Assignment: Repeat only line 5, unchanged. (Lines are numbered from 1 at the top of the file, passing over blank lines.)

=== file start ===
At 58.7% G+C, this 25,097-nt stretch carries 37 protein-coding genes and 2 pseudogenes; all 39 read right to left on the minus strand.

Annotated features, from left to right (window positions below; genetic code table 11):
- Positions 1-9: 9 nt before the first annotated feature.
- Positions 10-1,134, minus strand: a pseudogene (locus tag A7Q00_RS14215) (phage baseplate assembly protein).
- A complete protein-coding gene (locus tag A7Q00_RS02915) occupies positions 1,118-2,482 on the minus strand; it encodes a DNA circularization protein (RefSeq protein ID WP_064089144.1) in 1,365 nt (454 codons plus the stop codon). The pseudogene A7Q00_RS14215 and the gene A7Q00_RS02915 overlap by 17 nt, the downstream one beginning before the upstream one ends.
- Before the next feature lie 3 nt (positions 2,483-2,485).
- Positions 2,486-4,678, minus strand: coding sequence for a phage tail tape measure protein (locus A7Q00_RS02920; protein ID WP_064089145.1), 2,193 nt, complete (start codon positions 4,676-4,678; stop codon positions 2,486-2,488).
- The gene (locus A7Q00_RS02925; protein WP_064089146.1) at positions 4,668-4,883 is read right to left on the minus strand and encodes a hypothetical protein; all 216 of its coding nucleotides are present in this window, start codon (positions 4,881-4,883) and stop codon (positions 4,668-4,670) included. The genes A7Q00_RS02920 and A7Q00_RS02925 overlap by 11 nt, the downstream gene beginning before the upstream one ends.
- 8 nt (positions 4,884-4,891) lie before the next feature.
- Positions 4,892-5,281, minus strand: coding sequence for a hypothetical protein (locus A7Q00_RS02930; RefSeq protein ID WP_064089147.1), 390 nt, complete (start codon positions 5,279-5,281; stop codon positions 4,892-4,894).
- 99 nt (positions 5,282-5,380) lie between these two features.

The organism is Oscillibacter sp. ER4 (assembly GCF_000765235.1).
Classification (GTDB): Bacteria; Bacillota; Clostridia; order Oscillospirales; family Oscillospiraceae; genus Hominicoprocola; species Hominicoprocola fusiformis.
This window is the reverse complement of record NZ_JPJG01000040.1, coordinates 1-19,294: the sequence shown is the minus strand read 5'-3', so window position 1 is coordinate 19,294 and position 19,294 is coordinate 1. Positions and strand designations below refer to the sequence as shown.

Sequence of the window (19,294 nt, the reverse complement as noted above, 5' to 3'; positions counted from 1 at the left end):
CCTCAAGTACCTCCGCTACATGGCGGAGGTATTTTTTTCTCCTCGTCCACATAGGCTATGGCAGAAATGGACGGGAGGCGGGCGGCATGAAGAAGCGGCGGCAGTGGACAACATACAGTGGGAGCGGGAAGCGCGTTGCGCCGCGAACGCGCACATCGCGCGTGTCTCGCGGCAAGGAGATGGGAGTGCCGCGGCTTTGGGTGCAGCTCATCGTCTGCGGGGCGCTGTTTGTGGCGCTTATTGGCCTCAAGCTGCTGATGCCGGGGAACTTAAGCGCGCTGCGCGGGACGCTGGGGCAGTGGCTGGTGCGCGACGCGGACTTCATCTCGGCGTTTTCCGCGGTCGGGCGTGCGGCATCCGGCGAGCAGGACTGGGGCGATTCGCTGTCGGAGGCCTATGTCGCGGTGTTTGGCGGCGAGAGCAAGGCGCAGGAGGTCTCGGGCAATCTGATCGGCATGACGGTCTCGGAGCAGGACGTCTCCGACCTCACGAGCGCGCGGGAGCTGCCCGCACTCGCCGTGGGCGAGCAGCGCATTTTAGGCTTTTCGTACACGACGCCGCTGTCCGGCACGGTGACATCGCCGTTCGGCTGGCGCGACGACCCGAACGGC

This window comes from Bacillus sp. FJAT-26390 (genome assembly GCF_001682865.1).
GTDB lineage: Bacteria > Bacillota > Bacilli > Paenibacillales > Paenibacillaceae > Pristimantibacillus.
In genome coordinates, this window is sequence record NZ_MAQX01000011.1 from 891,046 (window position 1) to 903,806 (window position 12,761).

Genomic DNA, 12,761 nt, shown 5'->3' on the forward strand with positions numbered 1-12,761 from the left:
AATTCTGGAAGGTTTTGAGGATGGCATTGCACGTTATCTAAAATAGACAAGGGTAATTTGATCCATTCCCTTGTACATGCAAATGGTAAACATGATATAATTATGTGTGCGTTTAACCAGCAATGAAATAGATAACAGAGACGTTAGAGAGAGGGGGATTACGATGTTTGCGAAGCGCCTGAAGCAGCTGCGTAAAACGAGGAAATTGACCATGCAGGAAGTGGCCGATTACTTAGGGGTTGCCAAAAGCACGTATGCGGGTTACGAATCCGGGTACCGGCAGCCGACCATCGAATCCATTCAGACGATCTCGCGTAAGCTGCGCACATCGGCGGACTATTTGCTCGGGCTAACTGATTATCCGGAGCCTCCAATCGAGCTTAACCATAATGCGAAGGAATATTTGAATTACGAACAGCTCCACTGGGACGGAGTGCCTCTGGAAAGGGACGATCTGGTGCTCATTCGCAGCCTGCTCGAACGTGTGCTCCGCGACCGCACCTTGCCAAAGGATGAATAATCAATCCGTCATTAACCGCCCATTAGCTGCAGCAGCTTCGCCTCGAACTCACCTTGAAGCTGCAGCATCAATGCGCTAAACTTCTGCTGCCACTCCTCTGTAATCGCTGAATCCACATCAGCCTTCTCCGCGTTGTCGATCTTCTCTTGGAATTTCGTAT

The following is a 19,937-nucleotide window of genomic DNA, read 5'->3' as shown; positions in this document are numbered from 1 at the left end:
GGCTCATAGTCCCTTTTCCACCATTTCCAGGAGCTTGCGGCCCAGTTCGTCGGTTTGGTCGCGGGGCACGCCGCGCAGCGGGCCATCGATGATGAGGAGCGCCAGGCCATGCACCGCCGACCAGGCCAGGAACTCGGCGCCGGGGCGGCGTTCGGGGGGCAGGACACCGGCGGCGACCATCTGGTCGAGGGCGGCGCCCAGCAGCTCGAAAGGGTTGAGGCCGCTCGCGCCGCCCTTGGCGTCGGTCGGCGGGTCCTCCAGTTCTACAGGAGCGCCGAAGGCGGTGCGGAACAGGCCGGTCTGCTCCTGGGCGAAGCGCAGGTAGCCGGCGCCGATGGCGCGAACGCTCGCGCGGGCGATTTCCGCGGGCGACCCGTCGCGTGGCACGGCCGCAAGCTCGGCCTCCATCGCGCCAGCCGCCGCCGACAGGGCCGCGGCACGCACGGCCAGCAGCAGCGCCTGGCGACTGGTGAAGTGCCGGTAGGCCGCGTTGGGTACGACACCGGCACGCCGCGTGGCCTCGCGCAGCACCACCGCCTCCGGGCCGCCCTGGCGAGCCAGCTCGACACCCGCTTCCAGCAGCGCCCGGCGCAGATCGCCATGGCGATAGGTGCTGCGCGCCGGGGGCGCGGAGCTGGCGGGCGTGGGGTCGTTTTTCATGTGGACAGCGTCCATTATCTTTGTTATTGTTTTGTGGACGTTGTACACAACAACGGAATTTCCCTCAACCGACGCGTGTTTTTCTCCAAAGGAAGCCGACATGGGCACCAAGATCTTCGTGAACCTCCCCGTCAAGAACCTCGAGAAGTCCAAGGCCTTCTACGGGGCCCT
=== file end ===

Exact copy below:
- A complete protein-coding gene (locus tag A7Q00_RS02915) occupies positions 1,118-2,482 on the minus strand; it encodes a DNA circularization protein (RefSeq protein ID WP_064089144.1) in 1,365 nt (454 codons plus the stop codon). The pseudogene A7Q00_RS14215 and the gene A7Q00_RS02915 overlap by 17 nt, the downstream one beginning before the upstream one ends.